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Category Archives: Gender Democracy
Katie has an interesting proposition over at her blog: What if every Friday, one among all the “But I LIKE lipstick!” feminists in the blogosphere rounded up all the arguments she’s had to come up with to defend WHY she … Continue reading
I have the next installment of my series mostly written, but it’s already 6 here and I haven’t eaten nor done my homework yet. So, I’m going to point you in the direction of an interesting post instead. OS.CB regular … Continue reading
Whether we recognize it or not, we all know about The Girl. Sometimes the Love Interest, or the Sidekick, or the Little Sister, or what have you, she has existed in literature and popular culture from time immemorial. Those of you who are of my generation may be thinking of Smurfette, who was literally defined in both name and action as being the (only) female smurf while all the male smurfs were defined by their actions. Later on, some female smurf kids were added, but kids tend to fit more into a “gender neutral” category than adults in our society.
Enter And Then There’s the Girl: “Women Characters” vs. “Characters that are Women”, a Blog Against Sexism post from a couple days ago that I missed highlighting. The author, kalinara, uses Cheetara (do you notice a trend in taking a word and “feminizing” it for the token women?) to represent the phenomenon of The Girl. Continue reading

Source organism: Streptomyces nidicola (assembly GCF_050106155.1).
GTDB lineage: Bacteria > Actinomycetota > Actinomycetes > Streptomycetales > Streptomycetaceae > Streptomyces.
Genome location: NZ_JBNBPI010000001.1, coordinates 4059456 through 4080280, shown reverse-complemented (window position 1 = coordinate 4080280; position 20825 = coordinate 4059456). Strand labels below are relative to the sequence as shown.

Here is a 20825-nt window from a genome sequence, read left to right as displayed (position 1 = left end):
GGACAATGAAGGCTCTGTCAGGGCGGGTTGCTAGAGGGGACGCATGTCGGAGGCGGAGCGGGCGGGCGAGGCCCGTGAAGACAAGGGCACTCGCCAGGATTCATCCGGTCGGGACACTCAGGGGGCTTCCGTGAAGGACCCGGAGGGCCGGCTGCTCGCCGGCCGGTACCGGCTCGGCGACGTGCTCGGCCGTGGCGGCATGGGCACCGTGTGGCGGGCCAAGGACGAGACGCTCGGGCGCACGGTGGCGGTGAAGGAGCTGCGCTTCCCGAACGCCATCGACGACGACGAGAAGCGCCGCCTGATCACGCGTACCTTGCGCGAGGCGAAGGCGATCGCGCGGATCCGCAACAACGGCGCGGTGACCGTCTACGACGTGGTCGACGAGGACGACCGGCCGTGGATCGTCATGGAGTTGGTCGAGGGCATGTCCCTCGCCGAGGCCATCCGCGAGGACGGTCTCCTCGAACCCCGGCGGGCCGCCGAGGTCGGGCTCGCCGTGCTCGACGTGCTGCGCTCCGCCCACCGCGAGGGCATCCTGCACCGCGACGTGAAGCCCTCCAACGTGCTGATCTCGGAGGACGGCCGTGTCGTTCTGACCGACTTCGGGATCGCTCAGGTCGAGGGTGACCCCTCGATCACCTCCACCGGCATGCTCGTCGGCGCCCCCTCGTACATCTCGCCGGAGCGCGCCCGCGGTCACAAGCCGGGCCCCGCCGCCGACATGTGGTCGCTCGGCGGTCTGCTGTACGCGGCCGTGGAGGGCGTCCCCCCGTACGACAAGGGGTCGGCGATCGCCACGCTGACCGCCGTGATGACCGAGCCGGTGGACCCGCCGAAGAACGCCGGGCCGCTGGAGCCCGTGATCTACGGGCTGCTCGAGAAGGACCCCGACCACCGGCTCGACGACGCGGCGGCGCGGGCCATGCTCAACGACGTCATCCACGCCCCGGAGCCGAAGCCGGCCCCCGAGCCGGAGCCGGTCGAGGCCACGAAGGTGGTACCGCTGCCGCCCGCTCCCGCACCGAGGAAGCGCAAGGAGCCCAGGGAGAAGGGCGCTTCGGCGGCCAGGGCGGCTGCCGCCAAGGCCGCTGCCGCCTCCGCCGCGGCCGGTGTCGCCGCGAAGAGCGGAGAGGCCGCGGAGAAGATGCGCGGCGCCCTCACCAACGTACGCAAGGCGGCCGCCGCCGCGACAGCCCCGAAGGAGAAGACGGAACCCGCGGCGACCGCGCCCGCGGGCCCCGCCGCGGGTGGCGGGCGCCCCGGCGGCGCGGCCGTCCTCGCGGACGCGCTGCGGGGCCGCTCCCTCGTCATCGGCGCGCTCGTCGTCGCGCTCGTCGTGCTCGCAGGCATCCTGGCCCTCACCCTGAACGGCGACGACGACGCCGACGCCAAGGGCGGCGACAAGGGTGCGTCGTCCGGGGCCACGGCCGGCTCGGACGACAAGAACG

I came across this untitled post in the feminist_rage LJ about anti-feminist misconceptions about feminism (the OP specifically addresses a white, heterosexual male that she is aquainted with for her rage). One commenter’s words just sort of jumped out at … Continue reading
Hugo posted on MRA’s (Men’s Right’s Activists) and marriage on his thread, Querying the MRAs about marriage. He quoted a few of his resident MRA posters, and I decided to address a (possibly unintentional) implied undertone to one of the quotes about not wanting to be yet another person’s plaything. To which I asked the semi-rhetorical question, “But, somehow, it’s ok for women to go through this?”
For those of you unfamiliar with MRA’s, they’re men belonging to various specific organizations that focus primarily on men’s rights (or lack thereof) in the family court system. On the surface, it seems like a noble goal. And I’m sure for some in their ranks it is just about achieving equal representation in the way the legal system views divorce and child responsibilities. However, where the disconnect happens for me is that most of the MRA’s I’ve come in contact with have wrongfully blamed feminism, and sometimes Western women in general, for their problems. Continue reading
Janet Shibley Hyde is my hero. No, seriously. You may have read about her in the BBC, The Times, or The Guardian. I did (via Mind the Gap) and, for once, the coverage didn’t make me want to beat my head against the wall. But, pop-science is pop-science, no matter how good the reporting may be; if I’m ever in doubt of that all I need to do is read the uninformed opinion espoused by David Schmitt that The Times thought was worthy of printing. Suffice it to say, in order to learn about the article I had to go to the source.
What follows is part summary of Hyde’s paper, part critique of the pop-science articles. I hope to give a better understanding of Hyde’s work while showing how inadequate even good reporting can be when conveying complex ideas such as the gender similarities hypothesis. Unless otherwise noted, all quotations come from Hyde (2005)1. Continue reading